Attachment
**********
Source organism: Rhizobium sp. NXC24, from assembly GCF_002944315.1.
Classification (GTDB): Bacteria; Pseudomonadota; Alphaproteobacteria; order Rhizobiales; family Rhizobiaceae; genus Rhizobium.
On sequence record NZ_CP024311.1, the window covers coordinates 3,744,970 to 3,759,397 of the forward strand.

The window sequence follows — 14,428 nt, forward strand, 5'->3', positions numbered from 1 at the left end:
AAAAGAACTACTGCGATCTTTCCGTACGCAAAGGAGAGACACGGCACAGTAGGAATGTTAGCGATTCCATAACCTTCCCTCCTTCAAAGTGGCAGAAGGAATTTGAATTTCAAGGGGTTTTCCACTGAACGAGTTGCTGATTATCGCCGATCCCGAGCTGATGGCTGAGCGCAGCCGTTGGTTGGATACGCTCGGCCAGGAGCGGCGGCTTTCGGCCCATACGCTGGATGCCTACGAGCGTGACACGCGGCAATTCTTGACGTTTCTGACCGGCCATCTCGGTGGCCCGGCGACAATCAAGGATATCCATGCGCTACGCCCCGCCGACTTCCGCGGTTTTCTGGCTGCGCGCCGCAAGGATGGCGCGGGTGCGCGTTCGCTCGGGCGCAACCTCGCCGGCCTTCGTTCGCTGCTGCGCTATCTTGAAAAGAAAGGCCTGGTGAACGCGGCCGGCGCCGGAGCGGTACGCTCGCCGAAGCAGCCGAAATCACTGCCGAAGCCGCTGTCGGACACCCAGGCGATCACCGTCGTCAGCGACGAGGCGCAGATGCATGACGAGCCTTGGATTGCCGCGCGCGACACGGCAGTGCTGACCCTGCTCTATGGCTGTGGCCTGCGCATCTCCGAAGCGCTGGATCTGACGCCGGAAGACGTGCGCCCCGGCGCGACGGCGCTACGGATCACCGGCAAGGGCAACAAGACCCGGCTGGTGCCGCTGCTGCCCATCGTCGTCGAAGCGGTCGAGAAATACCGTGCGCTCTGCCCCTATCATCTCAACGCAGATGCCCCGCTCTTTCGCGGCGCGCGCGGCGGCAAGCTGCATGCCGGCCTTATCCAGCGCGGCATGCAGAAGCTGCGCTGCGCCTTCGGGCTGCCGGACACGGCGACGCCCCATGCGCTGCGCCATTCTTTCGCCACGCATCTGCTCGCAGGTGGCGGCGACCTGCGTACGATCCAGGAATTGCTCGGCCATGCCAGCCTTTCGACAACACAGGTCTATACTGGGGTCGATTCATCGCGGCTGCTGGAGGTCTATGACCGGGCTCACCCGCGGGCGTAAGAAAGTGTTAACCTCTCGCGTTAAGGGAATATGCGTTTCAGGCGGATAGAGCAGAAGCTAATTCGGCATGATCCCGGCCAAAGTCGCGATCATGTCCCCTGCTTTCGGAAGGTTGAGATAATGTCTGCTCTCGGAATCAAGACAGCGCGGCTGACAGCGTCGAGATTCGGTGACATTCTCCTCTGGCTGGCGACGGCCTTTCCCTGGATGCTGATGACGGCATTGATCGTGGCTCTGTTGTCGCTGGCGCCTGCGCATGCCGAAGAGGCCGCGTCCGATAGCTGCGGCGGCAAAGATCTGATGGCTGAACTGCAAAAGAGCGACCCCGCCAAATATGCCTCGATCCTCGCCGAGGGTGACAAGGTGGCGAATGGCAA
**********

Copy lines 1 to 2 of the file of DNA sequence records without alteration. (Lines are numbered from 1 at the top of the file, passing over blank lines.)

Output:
Source organism: Rhizobium sp. NXC24, from assembly GCF_002944315.1.
Classification (GTDB): Bacteria; Pseudomonadota; Alphaproteobacteria; order Rhizobiales; family Rhizobiaceae; genus Rhizobium.